In recent years, noninvasive brain stimulation techniques like transcranial direct current stimulation (tDCS) have also gained popularity owing to its potential to explore the neural processes underlying motor functions (Mauger, 2013). Recent reports used tDCS to produce beneficial effects on motor performance by attempting to reverse fatigue (Muthalib et al., 2013; Williams et al., 2013). Further development combining neuroimaging techniques with tDCS is needed in order to track reorganization changes across different levels of the nervous system during fatigue development.
Post-exertion Brain Fatigue
Investigating the post-exercise recovery strategies could shed light on the contributions of the brain into the control of muscle force with fatigue development. Regarding the post-exercise recovery period, little or no data are available concerning central processes of performance (De Pauw et al., 2013). Assisting in brain recovery was recently highlighted (Minett and Duffield, 2014; Rattray et al., 2015). Main contributors on recovery processes in the brain following exercise are carbohydrate intake, temperature change, sleep quality, and modulation of brain activity with tDCS. Providing a window on the dynamics of human brain functioning under physiological conditions after exercise combining EEG with NIRS techniques is the next phase.
Recent evidences hold that the central nervous system ensures a significant role in the control of muscle force production in an extremely flexible manner both during exercise and in recovery. The potential utilities of complimentary and novel techniques (EEG-NIRS-tDCS) to understand cortical brain function during and after exercise in healthy humans should guide our future works.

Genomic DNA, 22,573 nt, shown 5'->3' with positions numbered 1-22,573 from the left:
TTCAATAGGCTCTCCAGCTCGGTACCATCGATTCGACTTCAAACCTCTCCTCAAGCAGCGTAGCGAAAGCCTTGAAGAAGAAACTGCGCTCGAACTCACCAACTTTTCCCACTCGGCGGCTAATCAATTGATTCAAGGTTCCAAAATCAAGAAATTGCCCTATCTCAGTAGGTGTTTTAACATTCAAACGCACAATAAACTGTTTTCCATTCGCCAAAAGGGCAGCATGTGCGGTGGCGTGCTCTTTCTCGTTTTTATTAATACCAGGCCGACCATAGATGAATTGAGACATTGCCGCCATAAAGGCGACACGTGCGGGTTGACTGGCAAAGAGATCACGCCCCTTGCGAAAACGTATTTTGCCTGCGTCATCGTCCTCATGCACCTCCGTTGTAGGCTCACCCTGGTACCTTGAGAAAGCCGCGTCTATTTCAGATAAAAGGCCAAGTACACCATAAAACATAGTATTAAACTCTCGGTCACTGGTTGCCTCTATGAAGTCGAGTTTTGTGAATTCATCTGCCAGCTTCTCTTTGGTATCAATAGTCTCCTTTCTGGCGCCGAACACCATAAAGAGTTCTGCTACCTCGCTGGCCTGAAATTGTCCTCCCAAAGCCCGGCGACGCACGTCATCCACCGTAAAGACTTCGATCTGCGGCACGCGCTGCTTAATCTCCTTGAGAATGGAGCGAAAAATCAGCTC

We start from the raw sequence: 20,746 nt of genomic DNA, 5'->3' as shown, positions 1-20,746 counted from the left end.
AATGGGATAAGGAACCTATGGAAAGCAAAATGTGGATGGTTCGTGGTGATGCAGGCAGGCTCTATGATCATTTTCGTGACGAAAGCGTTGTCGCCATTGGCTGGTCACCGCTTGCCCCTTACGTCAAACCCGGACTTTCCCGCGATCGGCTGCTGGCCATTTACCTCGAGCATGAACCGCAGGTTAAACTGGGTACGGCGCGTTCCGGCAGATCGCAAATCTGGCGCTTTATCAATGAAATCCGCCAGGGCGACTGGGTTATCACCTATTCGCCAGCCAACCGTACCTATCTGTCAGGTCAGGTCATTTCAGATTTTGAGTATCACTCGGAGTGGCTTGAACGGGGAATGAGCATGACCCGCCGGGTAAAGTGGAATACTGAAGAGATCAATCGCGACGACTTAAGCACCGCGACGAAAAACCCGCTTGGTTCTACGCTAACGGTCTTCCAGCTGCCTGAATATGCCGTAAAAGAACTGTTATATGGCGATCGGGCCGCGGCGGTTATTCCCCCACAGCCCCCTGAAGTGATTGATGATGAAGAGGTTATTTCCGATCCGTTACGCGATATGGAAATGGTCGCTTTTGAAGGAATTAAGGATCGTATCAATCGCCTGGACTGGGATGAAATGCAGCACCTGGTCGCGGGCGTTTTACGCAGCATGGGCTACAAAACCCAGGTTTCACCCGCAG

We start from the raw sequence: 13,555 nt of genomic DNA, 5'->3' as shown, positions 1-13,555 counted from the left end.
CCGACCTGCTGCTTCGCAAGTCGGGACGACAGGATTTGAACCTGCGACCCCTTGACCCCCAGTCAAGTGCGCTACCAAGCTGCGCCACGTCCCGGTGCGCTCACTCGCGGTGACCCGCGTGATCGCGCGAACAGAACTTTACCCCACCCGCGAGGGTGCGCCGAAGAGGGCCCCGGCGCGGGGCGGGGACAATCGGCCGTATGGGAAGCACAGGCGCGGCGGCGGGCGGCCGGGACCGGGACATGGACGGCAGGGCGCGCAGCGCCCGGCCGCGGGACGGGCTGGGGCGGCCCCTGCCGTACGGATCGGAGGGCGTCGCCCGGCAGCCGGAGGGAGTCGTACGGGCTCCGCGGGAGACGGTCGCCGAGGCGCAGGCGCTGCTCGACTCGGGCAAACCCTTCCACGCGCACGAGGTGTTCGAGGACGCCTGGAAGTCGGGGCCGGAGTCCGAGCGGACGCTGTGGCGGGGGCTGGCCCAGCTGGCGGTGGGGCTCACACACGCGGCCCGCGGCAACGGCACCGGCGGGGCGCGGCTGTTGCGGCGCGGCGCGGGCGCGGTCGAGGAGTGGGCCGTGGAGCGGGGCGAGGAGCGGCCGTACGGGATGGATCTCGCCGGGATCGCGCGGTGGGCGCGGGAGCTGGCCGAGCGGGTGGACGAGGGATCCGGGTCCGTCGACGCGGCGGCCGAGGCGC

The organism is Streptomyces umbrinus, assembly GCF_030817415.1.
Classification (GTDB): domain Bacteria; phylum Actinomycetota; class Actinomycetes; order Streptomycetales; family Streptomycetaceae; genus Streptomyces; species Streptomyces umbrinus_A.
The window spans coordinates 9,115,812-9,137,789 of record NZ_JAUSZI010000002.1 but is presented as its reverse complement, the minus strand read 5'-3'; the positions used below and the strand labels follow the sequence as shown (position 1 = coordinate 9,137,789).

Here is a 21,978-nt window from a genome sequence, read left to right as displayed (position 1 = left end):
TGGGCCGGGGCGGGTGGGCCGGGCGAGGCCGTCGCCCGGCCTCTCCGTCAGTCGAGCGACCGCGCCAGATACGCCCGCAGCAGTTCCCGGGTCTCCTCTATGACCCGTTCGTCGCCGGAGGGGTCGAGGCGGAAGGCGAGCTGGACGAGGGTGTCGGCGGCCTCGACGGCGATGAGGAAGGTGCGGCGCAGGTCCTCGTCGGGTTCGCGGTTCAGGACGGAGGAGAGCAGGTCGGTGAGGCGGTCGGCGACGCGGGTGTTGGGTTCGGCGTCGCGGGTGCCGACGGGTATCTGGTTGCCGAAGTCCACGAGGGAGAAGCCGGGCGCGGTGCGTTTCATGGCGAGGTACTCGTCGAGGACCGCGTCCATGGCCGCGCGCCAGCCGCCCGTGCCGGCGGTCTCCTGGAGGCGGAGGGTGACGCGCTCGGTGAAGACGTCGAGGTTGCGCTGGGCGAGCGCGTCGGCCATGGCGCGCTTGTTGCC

Conflict of Interest Statement
The author declares that the research was conducted in the absence of any commercial or financial relationships that could be construed as a potential conflict of interest.
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Keywords: fatigue, neuroimaging, pain, sensation, peripheral feedback, perception of effort
Citation: Perrey S (2015) Editorial: Investigating the human brain and muscle coupling during whole-body challenging exercise. Front. Physiol. 6:285. doi: 10.3389/fphys.2015.00285
Received: 21 May 2015; Accepted: 28 September 2015;
Published: 20 October 2015.
Edited by:Evangelos A. Christou, University of Florida, USA
Reviewed by:Harsimran Singh Baweja, San Diego State University, USA
Copyright © 2015 Perrey. This is an open-access article distributed under the terms of the Creative Commons Attribution License (CC BY). The use, distribution or reproduction in other forums is permitted, provided the original author(s) or licensor are credited and that the original publication in this journal is cited, in accordance with accepted academic practice. No use, distribution or reproduction is permitted which does not comply with these terms.
*Correspondence: Stephane Perrey, firstname.lastname@example.org